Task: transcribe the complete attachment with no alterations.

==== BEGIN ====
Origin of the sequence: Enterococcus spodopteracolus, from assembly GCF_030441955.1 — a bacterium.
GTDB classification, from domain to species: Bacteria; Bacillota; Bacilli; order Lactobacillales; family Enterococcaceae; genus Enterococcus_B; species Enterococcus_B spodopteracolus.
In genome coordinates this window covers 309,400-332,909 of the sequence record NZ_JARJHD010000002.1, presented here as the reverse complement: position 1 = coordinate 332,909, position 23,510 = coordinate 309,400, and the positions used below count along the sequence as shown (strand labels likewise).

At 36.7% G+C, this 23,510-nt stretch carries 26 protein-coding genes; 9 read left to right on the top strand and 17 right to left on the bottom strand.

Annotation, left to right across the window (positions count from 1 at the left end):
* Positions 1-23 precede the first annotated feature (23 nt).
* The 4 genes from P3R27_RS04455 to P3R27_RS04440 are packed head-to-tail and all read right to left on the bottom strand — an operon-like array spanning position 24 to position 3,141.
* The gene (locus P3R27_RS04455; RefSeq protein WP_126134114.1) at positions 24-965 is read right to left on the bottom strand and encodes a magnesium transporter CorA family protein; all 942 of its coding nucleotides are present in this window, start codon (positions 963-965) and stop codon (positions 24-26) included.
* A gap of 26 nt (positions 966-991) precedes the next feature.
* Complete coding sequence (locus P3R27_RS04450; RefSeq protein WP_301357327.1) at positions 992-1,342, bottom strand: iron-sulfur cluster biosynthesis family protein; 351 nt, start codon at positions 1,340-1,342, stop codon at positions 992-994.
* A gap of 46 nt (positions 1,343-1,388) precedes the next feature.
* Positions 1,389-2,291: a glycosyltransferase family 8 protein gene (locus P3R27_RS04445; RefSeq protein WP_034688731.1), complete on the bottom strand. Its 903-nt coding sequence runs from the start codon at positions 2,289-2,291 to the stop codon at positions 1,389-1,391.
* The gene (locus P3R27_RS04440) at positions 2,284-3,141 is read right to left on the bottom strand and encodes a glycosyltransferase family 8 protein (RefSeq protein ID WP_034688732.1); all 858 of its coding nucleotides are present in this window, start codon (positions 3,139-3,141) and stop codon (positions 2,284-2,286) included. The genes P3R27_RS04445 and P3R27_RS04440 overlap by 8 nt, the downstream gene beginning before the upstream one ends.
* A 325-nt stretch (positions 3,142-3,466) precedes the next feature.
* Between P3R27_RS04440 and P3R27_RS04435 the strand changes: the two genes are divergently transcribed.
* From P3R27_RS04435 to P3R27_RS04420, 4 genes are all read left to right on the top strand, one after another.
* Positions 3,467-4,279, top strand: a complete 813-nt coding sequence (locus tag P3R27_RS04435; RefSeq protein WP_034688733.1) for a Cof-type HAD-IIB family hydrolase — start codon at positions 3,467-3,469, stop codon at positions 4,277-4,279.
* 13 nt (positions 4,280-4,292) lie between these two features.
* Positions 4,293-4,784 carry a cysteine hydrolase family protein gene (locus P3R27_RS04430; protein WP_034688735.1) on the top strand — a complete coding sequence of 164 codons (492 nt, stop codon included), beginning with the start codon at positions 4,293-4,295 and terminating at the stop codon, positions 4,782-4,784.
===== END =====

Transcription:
Origin of the sequence: Enterococcus spodopteracolus, from assembly GCF_030441955.1 — a bacterium.
GTDB classification, from domain to species: Bacteria; Bacillota; Bacilli; order Lactobacillales; family Enterococcaceae; genus Enterococcus_B; species Enterococcus_B spodopteracolus.
In genome coordinates this window covers 309,400-332,909 of the sequence record NZ_JARJHD010000002.1, presented here as the reverse complement: position 1 = coordinate 332,909, position 23,510 = coordinate 309,400, and the positions used below count along the sequence as shown (strand labels likewise).

At 36.7% G+C, this 23,510-nt stretch carries 26 protein-coding genes; 9 read left to right on the top strand and 17 right to left on the bottom strand.

Annotation, left to right across the window (positions count from 1 at the left end):
* Positions 1-23 precede the first annotated feature (23 nt).
* The 4 genes from P3R27_RS04455 to P3R27_RS04440 are packed head-to-tail and all read right to left on the bottom strand — an operon-like array spanning position 24 to position 3,141.
* The gene (locus P3R27_RS04455; RefSeq protein WP_126134114.1) at positions 24-965 is read right to left on the bottom strand and encodes a magnesium transporter CorA family protein; all 942 of its coding nucleotides are present in this window, start codon (positions 963-965) and stop codon (positions 24-26) included.
* A gap of 26 nt (positions 966-991) precedes the next feature.
* Complete coding sequence (locus P3R27_RS04450; RefSeq protein WP_301357327.1) at positions 992-1,342, bottom strand: iron-sulfur cluster biosynthesis family protein; 351 nt, start codon at positions 1,340-1,342, stop codon at positions 992-994.
* A gap of 46 nt (positions 1,343-1,388) precedes the next feature.
* Positions 1,389-2,291: a glycosyltransferase family 8 protein gene (locus P3R27_RS04445; RefSeq protein WP_034688731.1), complete on the bottom strand. Its 903-nt coding sequence runs from the start codon at positions 2,289-2,291 to the stop codon at positions 1,389-1,391.
* The gene (locus P3R27_RS04440) at positions 2,284-3,141 is read right to left on the bottom strand and encodes a glycosyltransferase family 8 protein (RefSeq protein ID WP_034688732.1); all 858 of its coding nucleotides are present in this window, start codon (positions 3,139-3,141) and stop codon (positions 2,284-2,286) included. The genes P3R27_RS04445 and P3R27_RS04440 overlap by 8 nt, the downstream gene beginning before the upstream one ends.
* A 325-nt stretch (positions 3,142-3,466) precedes the next feature.
* Between P3R27_RS04440 and P3R27_RS04435 the strand changes: the two genes are divergently transcribed.
* From P3R27_RS04435 to P3R27_RS04420, 4 genes are all read left to right on the top strand, one after another.
* Positions 3,467-4,279, top strand: a complete 813-nt coding sequence (locus tag P3R27_RS04435; RefSeq protein WP_034688733.1) for a Cof-type HAD-IIB family hydrolase — start codon at positions 3,467-3,469, stop codon at positions 4,277-4,279.
* 13 nt (positions 4,280-4,292) lie between these two features.
* Positions 4,293-4,784 carry a cysteine hydrolase family protein gene (locus P3R27_RS04430; protein WP_034688735.1) on the top strand — a complete coding sequence of 164 codons (492 nt, stop codon included), beginning with the start codon at positions 4,293-4,295 and terminating at the stop codon, positions 4,782-4,784.